The anti-traditional tendency

The anti-traditional tendency

I want to be clear that in my previous blog entry when I spoke of the a need not to become mired in the past but to embrace a growing, but rooted vision of the Church and tradition, I don’t think I meant what Bishop Stephen Blaire of Stockton, California, did in his ordination homily a couple of weeks ago.

There are some in the Church today who do not look forward in hope with the eyes of faith but tend to be preoccupied with looking back in some kind of nostalgia for a Church they never experienced prior to the Second Vatican Council. I encourage you to study the history of the Church as a living and developing tradition and not to look back as Lot’s wife did or you might end up being a pillar of salt rather then the “salt of the earth.”

He then derided the triumphalist, juridical, and clericalist strains of those who are in danger of becoming “pillars of salt.” He says that rather than “aggressive condemnation and excommunication,” we can’t “impose the Gospel on the world.” He’s opposed to the juridicist who focuses on “creating unnecessary hoops for people to jump through,” especially with regard to liturgical practice, but then what constitutes “unnecessary” here? Aren’t some hoops necessary or do we allow a liturgical free-for-all?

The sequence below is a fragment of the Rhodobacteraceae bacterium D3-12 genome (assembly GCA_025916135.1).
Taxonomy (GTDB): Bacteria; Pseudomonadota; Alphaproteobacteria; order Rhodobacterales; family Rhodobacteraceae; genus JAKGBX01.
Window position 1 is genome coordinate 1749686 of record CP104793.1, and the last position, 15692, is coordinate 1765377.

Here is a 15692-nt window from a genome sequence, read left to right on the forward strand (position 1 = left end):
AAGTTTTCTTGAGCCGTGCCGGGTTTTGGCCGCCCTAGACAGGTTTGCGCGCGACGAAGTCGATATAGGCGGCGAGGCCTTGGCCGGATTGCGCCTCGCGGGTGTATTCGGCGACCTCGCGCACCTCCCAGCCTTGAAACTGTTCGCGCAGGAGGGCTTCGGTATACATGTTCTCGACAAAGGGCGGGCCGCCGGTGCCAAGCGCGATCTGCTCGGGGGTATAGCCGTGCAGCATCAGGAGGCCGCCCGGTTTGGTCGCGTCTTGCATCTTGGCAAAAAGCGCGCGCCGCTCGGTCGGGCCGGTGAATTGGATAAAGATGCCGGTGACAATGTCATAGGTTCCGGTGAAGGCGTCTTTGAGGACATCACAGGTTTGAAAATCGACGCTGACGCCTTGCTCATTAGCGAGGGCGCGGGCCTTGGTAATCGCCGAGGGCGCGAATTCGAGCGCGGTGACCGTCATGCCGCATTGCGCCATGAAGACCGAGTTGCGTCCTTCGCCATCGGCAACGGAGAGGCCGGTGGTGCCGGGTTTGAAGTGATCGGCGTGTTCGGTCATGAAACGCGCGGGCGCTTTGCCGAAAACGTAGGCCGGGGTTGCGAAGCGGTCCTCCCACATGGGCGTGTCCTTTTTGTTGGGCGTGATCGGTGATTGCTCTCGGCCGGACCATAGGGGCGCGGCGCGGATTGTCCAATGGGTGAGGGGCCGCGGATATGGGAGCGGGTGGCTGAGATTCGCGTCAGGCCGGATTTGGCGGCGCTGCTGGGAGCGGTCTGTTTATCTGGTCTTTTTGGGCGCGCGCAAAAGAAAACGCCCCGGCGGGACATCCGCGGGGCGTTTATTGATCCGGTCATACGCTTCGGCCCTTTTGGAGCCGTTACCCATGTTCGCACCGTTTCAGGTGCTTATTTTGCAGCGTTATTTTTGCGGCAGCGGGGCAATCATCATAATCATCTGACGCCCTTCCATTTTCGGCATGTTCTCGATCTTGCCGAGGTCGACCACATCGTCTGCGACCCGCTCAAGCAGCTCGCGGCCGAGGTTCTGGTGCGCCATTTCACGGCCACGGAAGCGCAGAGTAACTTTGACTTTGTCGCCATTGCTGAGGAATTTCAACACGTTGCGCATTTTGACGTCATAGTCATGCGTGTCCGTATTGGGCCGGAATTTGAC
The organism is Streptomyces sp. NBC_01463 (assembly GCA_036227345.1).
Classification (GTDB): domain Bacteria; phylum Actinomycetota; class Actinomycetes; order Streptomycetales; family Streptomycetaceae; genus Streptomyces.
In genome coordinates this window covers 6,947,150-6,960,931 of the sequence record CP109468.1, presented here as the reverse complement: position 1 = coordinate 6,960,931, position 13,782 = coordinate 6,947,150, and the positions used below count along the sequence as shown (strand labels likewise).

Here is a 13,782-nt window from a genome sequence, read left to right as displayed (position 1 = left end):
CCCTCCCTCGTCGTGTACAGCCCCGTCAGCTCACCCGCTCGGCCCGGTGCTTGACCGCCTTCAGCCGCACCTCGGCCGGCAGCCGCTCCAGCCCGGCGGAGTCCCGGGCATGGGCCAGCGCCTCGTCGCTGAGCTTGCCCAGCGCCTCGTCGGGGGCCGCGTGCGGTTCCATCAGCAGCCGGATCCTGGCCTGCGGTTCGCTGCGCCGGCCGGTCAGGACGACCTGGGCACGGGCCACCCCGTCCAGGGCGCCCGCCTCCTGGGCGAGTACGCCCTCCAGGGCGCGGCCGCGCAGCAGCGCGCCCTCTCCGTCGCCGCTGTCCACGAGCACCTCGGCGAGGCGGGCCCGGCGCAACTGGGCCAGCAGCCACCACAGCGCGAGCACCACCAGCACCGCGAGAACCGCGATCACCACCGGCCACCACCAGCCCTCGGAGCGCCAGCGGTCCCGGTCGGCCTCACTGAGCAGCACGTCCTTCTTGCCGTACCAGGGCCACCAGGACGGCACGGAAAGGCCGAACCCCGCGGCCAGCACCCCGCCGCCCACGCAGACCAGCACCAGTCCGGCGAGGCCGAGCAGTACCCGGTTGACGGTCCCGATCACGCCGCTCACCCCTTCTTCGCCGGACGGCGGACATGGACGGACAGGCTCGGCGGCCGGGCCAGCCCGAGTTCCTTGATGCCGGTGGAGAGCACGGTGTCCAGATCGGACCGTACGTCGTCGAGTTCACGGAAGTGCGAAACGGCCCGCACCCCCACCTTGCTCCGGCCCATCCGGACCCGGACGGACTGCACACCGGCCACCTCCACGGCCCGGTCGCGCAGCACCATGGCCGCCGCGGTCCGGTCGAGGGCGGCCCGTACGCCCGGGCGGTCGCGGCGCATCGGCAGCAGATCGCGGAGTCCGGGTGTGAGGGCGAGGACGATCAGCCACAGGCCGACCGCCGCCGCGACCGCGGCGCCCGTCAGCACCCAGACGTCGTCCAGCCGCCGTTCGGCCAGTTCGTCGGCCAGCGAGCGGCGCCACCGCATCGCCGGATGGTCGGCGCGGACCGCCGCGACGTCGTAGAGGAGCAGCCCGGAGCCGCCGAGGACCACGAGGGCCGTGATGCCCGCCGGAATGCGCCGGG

The bishop also says the new clericalism creates an “authoritarianism” that “gives little merit to collaboration with the laity.” But is this really a problem? What I see most often is an anti-clericalism that turns most priests into “sacrament machines”. In fact, the clericalism you’re most likely to see these days is the kind when a “progressivist” priest pulls out the authority card to put down those who yearn for a more conservative or traditional piety.

There are two lamentable tendencies in the Church that are like mirror images of one another: the tendency I mentioned before for some people to get stuck in the past as if 1955 was the high point of Church culture and no legitimate development could occur past that point and the similar tendency to regard anything that happened prior to 1962 as ancient history unworthy of progressive, modern folk who are too smart to require the coddling that the old ways provided their parents and grandparents.

Both paths should be avoided. Sadly many travel one or the other, including some bishops, priests, and laity.


  • Dom, here’s the way I look at it. The longer bishops stick their heads in the sand or ignore calls for authentic liturgical reform, the more they choose to do nothing about rampant liturgical abuse, the more young Catholics families will be driven away from their diocesam parishes and toward churches that are aligned with the TLM. Hopefully, it will be an indult church.

  • Trust me—some of that Clericalism is still very alive and well.

    But in general terms, your post is dead-on.  Oremus…

  • “He says that rather than “aggressive condemnation and excommunication,” we can’t “impose the Gospel on the world.”